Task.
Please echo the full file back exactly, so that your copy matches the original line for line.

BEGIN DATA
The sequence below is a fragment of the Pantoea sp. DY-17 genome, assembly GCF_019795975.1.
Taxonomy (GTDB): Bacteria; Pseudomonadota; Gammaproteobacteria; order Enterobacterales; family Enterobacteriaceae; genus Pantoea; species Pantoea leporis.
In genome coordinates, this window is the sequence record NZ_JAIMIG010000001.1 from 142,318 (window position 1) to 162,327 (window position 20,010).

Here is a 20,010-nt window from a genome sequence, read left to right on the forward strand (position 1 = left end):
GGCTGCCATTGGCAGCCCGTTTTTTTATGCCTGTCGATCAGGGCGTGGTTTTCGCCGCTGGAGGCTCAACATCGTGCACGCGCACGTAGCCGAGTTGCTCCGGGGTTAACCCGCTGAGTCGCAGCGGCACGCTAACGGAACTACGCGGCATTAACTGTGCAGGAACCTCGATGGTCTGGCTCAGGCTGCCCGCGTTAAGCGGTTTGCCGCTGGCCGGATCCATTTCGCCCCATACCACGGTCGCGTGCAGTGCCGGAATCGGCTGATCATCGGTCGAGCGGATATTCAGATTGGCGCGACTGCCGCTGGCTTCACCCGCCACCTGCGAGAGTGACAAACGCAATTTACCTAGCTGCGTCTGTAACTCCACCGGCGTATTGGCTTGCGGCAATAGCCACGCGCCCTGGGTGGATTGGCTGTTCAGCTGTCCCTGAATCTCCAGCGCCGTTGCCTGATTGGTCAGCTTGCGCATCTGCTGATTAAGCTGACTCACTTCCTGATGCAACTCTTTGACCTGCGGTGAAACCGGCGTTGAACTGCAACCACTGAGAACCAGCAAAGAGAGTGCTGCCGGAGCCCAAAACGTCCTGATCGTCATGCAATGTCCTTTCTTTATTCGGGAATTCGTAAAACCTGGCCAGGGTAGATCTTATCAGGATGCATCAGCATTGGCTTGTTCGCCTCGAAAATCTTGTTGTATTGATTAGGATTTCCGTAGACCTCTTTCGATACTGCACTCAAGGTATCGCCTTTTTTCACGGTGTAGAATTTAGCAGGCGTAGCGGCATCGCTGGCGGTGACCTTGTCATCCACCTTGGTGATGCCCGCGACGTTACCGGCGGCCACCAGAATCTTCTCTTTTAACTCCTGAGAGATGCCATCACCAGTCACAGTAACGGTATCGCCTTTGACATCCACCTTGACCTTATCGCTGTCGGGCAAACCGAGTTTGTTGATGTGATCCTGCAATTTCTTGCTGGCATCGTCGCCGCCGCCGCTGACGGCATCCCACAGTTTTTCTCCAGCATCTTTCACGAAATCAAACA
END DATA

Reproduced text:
The sequence below is a fragment of the Pantoea sp. DY-17 genome, assembly GCF_019795975.1.
Taxonomy (GTDB): Bacteria; Pseudomonadota; Gammaproteobacteria; order Enterobacterales; family Enterobacteriaceae; genus Pantoea; species Pantoea leporis.
In genome coordinates, this window is the sequence record NZ_JAIMIG010000001.1 from 142,318 (window position 1) to 162,327 (window position 20,010).

Here is a 20,010-nt window from a genome sequence, read left to right on the forward strand (position 1 = left end):
GGCTGCCATTGGCAGCCCGTTTTTTTATGCCTGTCGATCAGGGCGTGGTTTTCGCCGCTGGAGGCTCAACATCGTGCACGCGCACGTAGCCGAGTTGCTCCGGGGTTAACCCGCTGAGTCGCAGCGGCACGCTAACGGAACTACGCGGCATTAACTGTGCAGGAACCTCGATGGTCTGGCTCAGGCTGCCCGCGTTAAGCGGTTTGCCGCTGGCCGGATCCATTTCGCCCCATACCACGGTCGCGTGCAGTGCCGGAATCGGCTGATCATCGGTCGAGCGGATATTCAGATTGGCGCGACTGCCGCTGGCTTCACCCGCCACCTGCGAGAGTGACAAACGCAATTTACCTAGCTGCGTCTGTAACTCCACCGGCGTATTGGCTTGCGGCAATAGCCACGCGCCCTGGGTGGATTGGCTGTTCAGCTGTCCCTGAATCTCCAGCGCCGTTGCCTGATTGGTCAGCTTGCGCATCTGCTGATTAAGCTGACTCACTTCCTGATGCAACTCTTTGACCTGCGGTGAAACCGGCGTTGAACTGCAACCACTGAGAACCAGCAAAGAGAGTGCTGCCGGAGCCCAAAACGTCCTGATCGTCATGCAATGTCCTTTCTTTATTCGGGAATTCGTAAAACCTGGCCAGGGTAGATCTTATCAGGATGCATCAGCATTGGCTTGTTCGCCTCGAAAATCTTGTTGTATTGATTAGGATTTCCGTAGACCTCTTTCGATACTGCACTCAAGGTATCGCCTTTTTTCACGGTGTAGAATTTAGCAGGCGTAGCGGCATCGCTGGCGGTGACCTTGTCATCCACCTTGGTGATGCCCGCGACGTTACCGGCGGCCACCAGAATCTTCTCTTTTAACTCCTGAGAGATGCCATCACCAGTCACAGTAACGGTATCGCCTTTGACATCCACCTTGACCTTATCGCTGTCGGGCAAACCGAGTTTGTTGATGTGATCCTGCAATTTCTTGCTGGCATCGTCGCCGCCGCCGCTGACGGCATCCCACAGTTTTTCTCCAGCATCTTTCACGAAATCAAACA